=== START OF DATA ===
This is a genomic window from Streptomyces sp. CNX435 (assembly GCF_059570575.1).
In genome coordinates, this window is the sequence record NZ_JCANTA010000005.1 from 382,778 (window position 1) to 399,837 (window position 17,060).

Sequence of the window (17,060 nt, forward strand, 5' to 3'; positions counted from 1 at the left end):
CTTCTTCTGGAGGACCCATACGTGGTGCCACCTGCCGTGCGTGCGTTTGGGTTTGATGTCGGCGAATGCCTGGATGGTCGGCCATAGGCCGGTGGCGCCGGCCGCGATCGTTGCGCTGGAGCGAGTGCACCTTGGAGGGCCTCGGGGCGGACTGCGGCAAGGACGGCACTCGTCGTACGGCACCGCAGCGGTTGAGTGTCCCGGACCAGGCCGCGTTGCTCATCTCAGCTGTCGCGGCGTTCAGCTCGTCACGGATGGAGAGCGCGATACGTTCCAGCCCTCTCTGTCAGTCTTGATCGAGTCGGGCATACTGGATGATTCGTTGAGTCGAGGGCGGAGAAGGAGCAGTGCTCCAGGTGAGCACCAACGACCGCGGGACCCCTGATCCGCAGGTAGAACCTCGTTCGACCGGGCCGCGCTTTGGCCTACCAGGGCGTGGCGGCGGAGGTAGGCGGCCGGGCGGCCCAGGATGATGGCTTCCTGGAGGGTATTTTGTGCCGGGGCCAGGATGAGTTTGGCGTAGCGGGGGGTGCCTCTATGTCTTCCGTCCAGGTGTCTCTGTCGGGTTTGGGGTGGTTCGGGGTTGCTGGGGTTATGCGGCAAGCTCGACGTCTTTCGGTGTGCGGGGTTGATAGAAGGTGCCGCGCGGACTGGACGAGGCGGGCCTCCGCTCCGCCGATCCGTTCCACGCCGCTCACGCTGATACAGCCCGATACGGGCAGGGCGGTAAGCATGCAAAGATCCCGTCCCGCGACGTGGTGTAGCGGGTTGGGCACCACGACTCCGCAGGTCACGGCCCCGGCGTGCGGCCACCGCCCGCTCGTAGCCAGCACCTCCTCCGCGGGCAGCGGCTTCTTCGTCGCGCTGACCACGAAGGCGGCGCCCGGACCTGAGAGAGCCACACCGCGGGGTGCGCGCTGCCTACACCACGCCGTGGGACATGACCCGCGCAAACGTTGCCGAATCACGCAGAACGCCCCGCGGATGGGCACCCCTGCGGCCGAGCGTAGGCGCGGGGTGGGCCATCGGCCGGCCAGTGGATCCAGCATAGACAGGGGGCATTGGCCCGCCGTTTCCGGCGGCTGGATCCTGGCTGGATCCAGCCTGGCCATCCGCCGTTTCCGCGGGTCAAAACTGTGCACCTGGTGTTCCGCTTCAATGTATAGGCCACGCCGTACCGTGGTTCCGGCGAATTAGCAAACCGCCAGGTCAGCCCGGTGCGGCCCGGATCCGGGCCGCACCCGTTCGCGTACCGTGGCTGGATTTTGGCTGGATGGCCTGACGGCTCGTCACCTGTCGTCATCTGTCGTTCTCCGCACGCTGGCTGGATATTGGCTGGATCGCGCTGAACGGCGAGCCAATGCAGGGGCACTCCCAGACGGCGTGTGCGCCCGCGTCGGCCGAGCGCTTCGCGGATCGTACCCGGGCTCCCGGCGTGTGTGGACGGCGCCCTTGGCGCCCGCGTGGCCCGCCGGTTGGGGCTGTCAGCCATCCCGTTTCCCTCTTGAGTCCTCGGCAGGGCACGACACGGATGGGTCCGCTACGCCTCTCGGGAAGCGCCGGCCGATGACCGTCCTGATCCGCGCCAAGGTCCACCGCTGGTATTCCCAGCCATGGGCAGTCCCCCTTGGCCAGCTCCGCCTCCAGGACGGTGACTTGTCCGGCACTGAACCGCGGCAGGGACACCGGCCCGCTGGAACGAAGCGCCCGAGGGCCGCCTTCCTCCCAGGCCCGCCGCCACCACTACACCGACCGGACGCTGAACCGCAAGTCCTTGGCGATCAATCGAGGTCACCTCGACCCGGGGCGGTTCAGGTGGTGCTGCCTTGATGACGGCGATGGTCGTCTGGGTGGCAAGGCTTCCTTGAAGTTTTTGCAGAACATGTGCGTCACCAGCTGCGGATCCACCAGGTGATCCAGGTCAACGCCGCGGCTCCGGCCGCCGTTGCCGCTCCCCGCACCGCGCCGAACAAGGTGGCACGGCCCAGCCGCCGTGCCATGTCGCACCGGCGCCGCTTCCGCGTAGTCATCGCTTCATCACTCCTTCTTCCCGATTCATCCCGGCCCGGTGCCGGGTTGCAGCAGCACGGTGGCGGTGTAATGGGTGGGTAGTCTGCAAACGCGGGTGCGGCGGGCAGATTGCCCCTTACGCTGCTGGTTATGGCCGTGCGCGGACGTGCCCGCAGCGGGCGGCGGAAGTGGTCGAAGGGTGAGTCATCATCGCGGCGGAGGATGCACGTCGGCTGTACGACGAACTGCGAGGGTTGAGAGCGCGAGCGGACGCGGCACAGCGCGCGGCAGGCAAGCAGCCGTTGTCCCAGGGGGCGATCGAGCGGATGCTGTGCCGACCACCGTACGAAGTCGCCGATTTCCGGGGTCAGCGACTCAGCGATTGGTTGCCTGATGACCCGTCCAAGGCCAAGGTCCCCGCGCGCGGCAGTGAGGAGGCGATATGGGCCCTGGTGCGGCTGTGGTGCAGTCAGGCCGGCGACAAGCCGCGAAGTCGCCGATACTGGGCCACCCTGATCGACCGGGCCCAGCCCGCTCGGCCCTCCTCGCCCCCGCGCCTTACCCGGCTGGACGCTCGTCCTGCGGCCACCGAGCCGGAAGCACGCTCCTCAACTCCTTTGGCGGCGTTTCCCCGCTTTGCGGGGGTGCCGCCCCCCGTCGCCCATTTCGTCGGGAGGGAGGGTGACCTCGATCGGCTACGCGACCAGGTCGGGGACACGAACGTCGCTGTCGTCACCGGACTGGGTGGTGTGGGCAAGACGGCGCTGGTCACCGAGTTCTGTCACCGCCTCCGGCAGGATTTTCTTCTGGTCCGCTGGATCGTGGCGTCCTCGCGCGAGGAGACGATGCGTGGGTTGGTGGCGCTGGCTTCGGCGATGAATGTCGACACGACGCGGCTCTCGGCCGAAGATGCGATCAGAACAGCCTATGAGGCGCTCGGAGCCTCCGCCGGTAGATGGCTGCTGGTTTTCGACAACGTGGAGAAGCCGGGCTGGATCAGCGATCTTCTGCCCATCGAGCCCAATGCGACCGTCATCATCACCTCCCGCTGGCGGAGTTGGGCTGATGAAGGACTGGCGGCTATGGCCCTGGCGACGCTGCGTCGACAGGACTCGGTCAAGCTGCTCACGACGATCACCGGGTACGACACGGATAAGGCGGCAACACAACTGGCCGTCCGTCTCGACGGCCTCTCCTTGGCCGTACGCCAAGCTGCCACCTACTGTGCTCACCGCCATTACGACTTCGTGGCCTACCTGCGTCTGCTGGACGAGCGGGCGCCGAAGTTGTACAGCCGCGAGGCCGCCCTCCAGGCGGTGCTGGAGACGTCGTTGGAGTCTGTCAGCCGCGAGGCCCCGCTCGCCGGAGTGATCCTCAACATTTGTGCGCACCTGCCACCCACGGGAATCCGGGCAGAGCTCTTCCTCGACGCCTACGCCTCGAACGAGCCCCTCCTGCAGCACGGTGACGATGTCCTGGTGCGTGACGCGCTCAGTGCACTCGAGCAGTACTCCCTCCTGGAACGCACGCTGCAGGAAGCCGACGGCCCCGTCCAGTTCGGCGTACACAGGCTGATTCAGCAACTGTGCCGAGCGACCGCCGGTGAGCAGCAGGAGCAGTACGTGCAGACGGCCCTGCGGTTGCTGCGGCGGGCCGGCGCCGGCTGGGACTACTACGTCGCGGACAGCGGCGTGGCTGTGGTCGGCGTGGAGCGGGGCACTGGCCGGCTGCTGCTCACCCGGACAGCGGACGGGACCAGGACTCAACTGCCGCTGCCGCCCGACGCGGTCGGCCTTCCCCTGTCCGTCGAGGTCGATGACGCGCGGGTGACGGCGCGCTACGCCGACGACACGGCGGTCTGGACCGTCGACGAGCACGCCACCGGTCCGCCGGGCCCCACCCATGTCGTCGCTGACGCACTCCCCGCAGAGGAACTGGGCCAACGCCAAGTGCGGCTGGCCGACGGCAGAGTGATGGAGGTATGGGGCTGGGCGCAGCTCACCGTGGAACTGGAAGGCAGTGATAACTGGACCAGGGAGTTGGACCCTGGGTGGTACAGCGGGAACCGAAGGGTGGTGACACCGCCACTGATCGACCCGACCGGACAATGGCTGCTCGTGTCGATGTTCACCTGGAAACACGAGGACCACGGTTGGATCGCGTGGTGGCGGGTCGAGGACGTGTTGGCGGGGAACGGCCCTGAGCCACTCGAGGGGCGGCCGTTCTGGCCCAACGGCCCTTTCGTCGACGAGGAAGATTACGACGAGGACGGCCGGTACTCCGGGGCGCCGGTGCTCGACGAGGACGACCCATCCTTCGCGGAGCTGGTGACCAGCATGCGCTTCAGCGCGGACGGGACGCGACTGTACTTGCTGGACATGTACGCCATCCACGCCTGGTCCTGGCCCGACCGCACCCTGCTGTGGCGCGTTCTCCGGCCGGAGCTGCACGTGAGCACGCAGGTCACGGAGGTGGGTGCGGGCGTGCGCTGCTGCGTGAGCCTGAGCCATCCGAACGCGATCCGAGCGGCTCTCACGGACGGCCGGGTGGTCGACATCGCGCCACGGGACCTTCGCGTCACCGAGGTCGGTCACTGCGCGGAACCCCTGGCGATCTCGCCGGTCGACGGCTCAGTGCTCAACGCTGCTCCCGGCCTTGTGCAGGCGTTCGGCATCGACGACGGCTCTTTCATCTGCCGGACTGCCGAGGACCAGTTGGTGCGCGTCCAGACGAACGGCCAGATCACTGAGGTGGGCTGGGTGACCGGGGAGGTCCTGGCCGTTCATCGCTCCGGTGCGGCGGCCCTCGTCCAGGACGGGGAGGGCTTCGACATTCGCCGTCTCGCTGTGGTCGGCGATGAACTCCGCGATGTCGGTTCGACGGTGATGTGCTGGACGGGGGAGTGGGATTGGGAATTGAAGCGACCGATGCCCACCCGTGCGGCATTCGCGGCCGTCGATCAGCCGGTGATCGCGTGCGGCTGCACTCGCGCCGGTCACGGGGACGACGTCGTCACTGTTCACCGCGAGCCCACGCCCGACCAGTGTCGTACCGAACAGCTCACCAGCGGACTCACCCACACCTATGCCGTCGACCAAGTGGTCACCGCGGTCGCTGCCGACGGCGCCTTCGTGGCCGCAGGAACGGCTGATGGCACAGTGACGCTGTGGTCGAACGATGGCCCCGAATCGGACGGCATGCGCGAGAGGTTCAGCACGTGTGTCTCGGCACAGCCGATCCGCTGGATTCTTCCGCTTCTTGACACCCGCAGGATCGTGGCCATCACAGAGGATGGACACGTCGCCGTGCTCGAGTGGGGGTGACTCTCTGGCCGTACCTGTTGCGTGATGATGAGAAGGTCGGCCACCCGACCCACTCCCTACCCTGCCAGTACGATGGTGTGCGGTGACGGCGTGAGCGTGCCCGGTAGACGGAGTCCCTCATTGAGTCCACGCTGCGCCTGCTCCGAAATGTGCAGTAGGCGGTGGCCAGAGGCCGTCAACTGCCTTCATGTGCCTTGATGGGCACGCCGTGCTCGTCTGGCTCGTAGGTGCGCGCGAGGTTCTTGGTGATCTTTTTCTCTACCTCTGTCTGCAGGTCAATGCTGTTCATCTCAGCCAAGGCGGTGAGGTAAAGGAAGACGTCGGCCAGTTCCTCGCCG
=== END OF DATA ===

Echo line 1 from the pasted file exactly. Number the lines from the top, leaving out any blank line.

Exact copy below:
This is a genomic window from Streptomyces sp. CNX435 (assembly GCF_059570575.1).